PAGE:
Final Essay

For your final essay, you will write a kind of book review, where you will compare aspects of your own life to certain aspects from the novel.

  • Length: about 1,200 words, including citations.
  • Due date: Monday, December 12, by 12:00 pm. Post as blog post to category: “Ham on Rye Final Draft.”
  • It will be a mix of memoir (writing about yourself) and literary criticism (analyzing the novel).

I was inspired by this blog post. At a certain point, “BREEZYK” says the following:

I think this book hit me particularly hard because it was so emotionally raw. At times I thought about putting it down, but couldn’t. It was sort of like pressing a canker sore; as uncomfortable as it was, I also kind of liked it. Having read a lot of fluff before this, it felt good to read a book with real pain and tangible feelings involved- one that wasn’t obviously angling to become a Hollywood film.

Chinaski’s experience as a German immigrant also really hit me on a personal level. Like Chinaski, my father was also the son of Eastern European immigrants, and he too was chided by his peers and made to feel unwelcome for his immigrant status. It gave me a whole new appreciation for how difficult it was for my dad growing up. I wanted to reach out across four provinces and give him a great big hug.

What I found interesting about this was how he explains why the book resonated with him by comparing Henry’s experience to his own. And I thought, this is what the final essay will be. Something like the above, except yours will be better and more engaged with the novel.

The assignment, briefly:

If you liked this novel, part of the reason is because you can relate to Henry in some way. If you didn’t, it’s because you can’t relate to Henry in any way.

  • So, if you liked it, explain how and why you can relate to Henry or his experience.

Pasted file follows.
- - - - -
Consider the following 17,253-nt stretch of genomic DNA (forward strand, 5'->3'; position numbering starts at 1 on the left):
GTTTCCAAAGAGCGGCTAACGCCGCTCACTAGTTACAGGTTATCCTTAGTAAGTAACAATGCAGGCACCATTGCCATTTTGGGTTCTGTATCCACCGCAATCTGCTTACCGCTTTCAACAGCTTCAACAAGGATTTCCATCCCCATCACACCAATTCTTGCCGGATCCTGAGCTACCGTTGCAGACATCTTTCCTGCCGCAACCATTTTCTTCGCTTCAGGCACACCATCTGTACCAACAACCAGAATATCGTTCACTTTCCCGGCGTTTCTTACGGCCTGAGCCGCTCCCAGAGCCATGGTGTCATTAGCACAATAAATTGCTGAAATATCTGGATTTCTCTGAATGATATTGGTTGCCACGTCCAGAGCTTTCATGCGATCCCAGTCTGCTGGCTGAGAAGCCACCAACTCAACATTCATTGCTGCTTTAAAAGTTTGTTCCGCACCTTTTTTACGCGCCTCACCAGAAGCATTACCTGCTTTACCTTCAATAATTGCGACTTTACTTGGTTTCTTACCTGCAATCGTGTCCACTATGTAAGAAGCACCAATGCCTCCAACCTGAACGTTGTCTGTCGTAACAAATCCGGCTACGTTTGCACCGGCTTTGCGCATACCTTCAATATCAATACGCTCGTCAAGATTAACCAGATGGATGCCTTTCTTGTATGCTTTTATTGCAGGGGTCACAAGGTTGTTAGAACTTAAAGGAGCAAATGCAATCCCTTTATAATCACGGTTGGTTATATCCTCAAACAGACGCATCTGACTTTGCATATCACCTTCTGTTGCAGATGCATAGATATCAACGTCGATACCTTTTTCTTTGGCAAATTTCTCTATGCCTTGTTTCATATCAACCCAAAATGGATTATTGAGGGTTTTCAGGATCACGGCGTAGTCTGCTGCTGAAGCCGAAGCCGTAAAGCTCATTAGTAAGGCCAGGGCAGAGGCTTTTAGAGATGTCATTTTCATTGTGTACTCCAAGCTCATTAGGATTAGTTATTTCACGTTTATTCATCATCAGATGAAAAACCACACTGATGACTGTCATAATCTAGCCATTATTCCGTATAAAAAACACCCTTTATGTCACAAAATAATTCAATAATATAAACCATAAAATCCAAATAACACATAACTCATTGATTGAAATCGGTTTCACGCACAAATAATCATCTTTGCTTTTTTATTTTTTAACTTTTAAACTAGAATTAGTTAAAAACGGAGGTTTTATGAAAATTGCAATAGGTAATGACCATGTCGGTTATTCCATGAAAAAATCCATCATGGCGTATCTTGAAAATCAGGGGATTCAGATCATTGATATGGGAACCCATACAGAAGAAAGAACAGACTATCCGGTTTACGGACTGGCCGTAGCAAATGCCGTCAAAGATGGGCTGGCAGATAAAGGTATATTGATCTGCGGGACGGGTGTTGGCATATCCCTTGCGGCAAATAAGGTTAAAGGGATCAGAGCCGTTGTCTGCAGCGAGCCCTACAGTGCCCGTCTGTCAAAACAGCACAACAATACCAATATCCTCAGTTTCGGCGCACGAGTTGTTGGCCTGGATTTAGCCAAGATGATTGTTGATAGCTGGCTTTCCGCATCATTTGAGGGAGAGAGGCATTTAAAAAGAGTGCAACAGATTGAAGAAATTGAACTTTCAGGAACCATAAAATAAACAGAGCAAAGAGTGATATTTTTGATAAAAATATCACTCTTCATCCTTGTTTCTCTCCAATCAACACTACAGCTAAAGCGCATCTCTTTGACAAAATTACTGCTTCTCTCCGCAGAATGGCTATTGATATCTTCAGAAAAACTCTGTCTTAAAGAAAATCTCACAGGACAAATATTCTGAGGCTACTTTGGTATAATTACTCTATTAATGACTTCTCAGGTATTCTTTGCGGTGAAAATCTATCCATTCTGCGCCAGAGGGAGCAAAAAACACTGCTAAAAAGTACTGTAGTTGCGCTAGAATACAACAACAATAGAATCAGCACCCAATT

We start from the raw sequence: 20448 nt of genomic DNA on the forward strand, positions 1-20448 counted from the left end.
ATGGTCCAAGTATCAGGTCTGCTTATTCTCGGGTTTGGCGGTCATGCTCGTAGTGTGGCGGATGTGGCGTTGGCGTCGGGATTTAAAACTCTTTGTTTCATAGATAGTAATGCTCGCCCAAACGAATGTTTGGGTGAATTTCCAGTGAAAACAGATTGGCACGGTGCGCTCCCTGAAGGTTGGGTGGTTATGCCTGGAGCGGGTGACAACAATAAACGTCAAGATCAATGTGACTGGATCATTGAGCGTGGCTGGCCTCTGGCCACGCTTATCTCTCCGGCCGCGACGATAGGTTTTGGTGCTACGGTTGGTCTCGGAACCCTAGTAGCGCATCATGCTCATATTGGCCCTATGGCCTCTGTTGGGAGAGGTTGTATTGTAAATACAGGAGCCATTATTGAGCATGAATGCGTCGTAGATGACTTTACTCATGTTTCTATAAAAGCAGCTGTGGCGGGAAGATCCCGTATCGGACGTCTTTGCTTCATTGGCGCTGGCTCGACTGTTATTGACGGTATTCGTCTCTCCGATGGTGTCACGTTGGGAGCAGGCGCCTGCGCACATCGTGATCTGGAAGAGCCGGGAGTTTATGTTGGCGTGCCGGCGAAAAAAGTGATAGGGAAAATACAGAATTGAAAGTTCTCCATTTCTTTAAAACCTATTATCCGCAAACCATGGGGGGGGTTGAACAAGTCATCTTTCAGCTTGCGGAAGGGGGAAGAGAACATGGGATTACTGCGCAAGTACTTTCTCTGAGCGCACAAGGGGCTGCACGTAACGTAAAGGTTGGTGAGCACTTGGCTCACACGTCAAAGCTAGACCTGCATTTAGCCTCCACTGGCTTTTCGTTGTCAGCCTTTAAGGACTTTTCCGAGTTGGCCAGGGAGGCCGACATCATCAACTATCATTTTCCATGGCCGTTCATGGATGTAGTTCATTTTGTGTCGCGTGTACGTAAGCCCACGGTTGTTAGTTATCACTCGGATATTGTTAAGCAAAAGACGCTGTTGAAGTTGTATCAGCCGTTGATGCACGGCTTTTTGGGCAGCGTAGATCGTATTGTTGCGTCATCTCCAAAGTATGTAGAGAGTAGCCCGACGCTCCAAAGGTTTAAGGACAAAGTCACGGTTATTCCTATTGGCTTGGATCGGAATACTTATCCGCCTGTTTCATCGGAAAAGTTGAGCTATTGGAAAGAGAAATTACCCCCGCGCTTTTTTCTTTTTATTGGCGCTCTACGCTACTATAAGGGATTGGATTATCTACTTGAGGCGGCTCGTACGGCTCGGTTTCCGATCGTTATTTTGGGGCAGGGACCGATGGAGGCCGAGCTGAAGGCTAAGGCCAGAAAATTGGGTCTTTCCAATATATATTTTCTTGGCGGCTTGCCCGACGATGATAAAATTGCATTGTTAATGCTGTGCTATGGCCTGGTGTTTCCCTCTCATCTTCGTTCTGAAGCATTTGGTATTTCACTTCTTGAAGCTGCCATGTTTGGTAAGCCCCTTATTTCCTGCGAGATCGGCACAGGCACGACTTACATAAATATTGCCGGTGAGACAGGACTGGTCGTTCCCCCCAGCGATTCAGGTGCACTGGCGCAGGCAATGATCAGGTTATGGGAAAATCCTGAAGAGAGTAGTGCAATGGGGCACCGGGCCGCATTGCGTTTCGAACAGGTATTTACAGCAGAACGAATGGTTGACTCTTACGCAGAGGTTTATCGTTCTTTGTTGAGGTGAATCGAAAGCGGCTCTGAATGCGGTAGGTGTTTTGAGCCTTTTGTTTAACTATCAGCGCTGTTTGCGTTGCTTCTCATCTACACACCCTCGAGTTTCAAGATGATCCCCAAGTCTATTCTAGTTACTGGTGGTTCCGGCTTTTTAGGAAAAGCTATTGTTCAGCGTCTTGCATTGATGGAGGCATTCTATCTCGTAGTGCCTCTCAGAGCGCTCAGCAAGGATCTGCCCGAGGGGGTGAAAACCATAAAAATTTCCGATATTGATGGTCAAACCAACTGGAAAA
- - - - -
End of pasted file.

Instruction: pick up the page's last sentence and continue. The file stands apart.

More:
• If you didn’t, explain why you can’t in any way relate to Henry or his experience.

Note: it’s important to start with the question:

  • Do I like the novel?
  • And not:
  • Can I relate to Henry in any way?

At first glance, it may appear that you and Henry have nothing in common. He’s vulgar, violent, racist, and misogynist. But, if you like the novel, you probably see more to his character than this. Consider not only the surface, obvious characteristics. Consider the deeper emotional landscape of the character.

The assignment, in more detail:

Genre: A book review. You are discussing whether you connected with this book personally or not, and why.

Audience: Readers who are potentially interested in reading the novel.

Purpose: To convince these readers that it is either a worthwhile book to read or not.

Task: Compare certain aspects of your own life experience with specific moments from Henry’s life experience.

Once again, this is the first time I’m assigning an assignment like this, so the form and structure is a bit undefined. It’s up to you to find a form and structure that works for you.

There are basically two components: writing about yourself, and writing about the novel. You’ll probably want to write about the novel a bit more than yourself. If I had to give a rough ratio, say about 30% about yourself and 70% about the novel.

In brainstorming your ideas, think about one or two aspects of Henry’s character that you can really relate to (or not). Then, for each one, briefly discuss who you are and where you’re coming from. If possible, you can briefly describe a particular event from your life. Then look in detail how you see this aspect of Henry’s character playing itself out in the novel.